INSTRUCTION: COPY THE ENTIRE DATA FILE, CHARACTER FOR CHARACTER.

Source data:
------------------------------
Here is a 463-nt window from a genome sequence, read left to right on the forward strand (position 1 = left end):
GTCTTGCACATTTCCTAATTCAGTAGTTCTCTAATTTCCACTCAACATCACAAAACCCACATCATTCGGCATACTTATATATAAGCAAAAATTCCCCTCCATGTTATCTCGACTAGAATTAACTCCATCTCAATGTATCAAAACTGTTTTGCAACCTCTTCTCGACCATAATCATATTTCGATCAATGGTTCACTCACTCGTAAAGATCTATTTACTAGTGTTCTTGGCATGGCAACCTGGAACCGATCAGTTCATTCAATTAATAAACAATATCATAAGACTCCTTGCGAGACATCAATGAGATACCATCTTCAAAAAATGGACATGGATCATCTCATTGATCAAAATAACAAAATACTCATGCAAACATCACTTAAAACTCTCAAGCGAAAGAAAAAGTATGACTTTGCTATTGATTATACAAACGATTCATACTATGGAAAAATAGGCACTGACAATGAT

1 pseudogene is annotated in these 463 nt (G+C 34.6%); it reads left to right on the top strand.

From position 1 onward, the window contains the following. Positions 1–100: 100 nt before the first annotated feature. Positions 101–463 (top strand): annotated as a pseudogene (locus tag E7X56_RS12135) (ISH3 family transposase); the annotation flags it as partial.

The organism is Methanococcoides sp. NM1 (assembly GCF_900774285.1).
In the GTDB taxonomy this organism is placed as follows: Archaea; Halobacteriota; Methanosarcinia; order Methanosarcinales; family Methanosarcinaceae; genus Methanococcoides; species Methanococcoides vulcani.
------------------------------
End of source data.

Here is a 463-nt window from a genome sequence, read left to right on the forward strand (position 1 = left end):
GTCTTGCACATTTCCTAATTCAGTAGTTCTCTAATTTCCACTCAACATCACAAAACCCACATCATTCGGCATACTTATATATAAGCAAAAATTCCCCTCCATGTTATCTCGACTAGAATTAACTCCATCTCAATGTATCAAAACTGTTTTGCAACCTCTTCTCGACCATAATCATATTTCGATCAATGGTTCACTCACTCGTAAAGATCTATTTACTAGTGTTCTTGGCATGGCAACCTGGAACCGATCAGTTCATTCAATTAATAAACAATATCATAAGACTCCTTGCGAGACATCAATGAGATACCATCTTCAAAAAATGGACATGGATCATCTCATTGATCAAAATAACAAAATACTCATGCAAACATCACTTAAAACTCTCAAGCGAAAGAAAAAGTATGACTTTGCTATTGATTATACAAACGATTCATACTATGGAAAAATAGGCACTGACAATGAT

1 pseudogene is annotated in these 463 nt (G+C 34.6%); it reads left to right on the top strand.

From position 1 onward, the window contains the following. Positions 1–100: 100 nt before the first annotated feature. Positions 101–463 (top strand): annotated as a pseudogene (locus tag E7X56_RS12135) (ISH3 family transposase); the annotation flags it as partial.

The organism is Methanococcoides sp. NM1 (assembly GCF_900774285.1).
In the GTDB taxonomy this organism is placed as follows: Archaea; Halobacteriota; Methanosarcinia; order Methanosarcinales; family Methanosarcinaceae; genus Methanococcoides; species Methanococcoides vulcani.